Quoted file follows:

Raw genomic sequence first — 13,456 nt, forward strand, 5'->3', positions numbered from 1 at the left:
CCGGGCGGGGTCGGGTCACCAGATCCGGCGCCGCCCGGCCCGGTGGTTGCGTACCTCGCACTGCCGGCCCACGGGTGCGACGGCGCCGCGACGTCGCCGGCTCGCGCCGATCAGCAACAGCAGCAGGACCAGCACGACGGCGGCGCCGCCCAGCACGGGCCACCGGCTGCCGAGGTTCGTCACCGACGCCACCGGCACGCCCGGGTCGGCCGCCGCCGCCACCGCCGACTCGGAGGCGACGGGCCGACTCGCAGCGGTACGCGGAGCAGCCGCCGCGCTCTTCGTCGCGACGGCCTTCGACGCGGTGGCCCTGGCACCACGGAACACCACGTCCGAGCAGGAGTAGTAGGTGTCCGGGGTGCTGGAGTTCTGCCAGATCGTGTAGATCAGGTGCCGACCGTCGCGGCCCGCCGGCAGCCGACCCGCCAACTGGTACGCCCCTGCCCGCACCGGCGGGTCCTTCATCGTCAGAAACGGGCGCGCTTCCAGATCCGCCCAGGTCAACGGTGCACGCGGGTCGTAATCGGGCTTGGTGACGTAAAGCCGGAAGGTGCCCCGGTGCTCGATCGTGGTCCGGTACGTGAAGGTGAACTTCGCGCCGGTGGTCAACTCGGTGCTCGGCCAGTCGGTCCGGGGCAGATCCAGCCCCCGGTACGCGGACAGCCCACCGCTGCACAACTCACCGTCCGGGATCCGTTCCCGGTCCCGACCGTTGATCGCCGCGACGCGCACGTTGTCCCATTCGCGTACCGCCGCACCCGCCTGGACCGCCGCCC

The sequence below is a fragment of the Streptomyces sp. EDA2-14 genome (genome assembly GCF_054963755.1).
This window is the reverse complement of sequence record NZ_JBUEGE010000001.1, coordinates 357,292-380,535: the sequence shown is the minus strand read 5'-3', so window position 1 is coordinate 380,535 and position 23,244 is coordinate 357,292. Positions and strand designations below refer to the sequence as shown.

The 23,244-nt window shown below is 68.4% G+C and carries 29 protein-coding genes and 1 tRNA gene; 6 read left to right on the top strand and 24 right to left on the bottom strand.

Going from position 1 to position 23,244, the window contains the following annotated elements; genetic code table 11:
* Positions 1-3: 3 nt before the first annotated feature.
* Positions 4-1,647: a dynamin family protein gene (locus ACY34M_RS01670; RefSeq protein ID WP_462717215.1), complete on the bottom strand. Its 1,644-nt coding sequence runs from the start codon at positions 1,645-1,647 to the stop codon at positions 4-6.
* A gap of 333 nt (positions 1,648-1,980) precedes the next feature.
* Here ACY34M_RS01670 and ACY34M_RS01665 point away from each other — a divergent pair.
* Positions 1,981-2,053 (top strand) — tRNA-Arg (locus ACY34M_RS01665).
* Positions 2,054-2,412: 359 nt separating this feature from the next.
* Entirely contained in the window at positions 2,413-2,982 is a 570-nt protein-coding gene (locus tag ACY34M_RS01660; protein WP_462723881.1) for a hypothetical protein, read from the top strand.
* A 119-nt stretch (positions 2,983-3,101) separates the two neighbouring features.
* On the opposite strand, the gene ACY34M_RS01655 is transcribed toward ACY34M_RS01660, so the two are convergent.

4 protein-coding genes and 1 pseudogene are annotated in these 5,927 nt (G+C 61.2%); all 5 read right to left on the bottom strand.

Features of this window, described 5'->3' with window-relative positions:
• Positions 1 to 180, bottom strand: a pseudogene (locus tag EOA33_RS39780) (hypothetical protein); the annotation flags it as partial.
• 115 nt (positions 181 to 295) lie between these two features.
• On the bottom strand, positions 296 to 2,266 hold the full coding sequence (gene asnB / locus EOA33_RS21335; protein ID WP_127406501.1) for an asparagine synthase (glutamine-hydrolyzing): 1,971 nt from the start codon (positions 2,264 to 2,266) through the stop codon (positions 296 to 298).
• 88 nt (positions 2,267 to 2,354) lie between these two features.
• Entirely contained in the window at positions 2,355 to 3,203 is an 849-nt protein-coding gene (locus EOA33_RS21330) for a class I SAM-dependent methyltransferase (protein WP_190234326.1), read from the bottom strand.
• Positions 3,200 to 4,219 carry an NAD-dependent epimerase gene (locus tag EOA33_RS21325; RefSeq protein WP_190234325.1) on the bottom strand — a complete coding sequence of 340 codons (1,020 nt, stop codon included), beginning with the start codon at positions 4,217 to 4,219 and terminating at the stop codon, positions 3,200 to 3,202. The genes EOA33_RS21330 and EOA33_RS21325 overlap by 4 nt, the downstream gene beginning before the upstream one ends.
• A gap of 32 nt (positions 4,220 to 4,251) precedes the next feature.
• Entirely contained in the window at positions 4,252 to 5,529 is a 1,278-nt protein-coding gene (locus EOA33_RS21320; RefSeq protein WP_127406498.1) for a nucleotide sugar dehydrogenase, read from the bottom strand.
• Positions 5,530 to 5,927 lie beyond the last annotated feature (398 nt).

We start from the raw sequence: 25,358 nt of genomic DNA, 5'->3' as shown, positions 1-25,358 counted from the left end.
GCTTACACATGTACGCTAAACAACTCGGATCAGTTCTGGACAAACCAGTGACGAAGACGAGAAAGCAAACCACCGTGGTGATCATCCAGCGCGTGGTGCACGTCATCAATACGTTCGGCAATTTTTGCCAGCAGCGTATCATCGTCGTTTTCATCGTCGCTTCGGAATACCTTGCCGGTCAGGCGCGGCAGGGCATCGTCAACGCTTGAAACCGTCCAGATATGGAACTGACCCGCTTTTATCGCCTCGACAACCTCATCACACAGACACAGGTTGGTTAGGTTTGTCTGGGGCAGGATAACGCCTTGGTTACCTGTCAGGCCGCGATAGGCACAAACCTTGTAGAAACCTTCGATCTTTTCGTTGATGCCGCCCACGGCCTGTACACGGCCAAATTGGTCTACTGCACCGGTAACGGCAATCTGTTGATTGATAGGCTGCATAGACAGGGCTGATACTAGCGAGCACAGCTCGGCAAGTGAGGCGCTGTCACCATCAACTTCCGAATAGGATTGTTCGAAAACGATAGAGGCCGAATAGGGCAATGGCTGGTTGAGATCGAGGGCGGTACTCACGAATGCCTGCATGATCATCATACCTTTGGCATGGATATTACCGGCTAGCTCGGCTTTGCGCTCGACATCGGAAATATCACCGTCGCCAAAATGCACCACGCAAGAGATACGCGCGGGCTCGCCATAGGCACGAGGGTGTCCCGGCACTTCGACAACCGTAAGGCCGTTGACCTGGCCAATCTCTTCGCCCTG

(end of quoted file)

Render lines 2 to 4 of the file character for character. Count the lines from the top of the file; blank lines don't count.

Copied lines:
CCGGGCGGGGTCGGGTCACCAGATCCGGCGCCGCCCGGCCCGGTGGTTGCGTACCTCGCACTGCCGGCCCACGGGTGCGACGGCGCCGCGACGTCGCCGGCTCGCGCCGATCAGCAACAGCAGCAGGACCAGCACGACGGCGGCGCCGCCCAGCACGGGCCACCGGCTGCCGAGGTTCGTCACCGACGCCACCGGCACGCCCGGGTCGGCCGCCGCCGCCACCGCCGACTCGGAGGCGACGGGCCGACTCGCAGCGGTACGCGGAGCAGCCGCCGCGCTCTTCGTCGCGACGGCCTTCGACGCGGTGGCCCTGGCACCACGGAACACCACGTCCGAGCAGGAGTAGTAGGTGTCCGGGGTGCTGGAGTTCTGCCAGATCGTGTAGATCAGGTGCCGACCGTCGCGGCCCGCCGGCAGCCGACCCGCCAACTGGTACGCCCCTGCCCGCACCGGCGGGTCCTTCATCGTCAGAAACGGGCGCGCTTCCAGATCCGCCCAGGTCAACGGTGCACGCGGGTCGTAATCGGGCTTGGTGACGTAAAGCCGGAAGGTGCCCCGGTGCTCGATCGTGGTCCGGTACGTGAAGGTGAACTTCGCGCCGGTGGTCAACTCGGTGCTCGGCCAGTCGGTCCGGGGCAGATCCAGCCCCCGGTACGCGGACAGCCCACCGCTGCACAACTCACCGTCCGGGATCCGTTCCCGGTCCCGACCGTTGATCGCCGCGACGCGCACGTTGTCCCATTCGCGTACCGCCGCACCCGCCTGGACCGCCGCCC

The sequence below is a fragment of the Streptomyces sp. EDA2-14 genome (genome assembly GCF_054963755.1).
This window is the reverse complement of sequence record NZ_JBUEGE010000001.1, coordinates 357,292-380,535: the sequence shown is the minus strand read 5'-3', so window position 1 is coordinate 380,535 and position 23,244 is coordinate 357,292. Positions and strand designations below refer to the sequence as shown.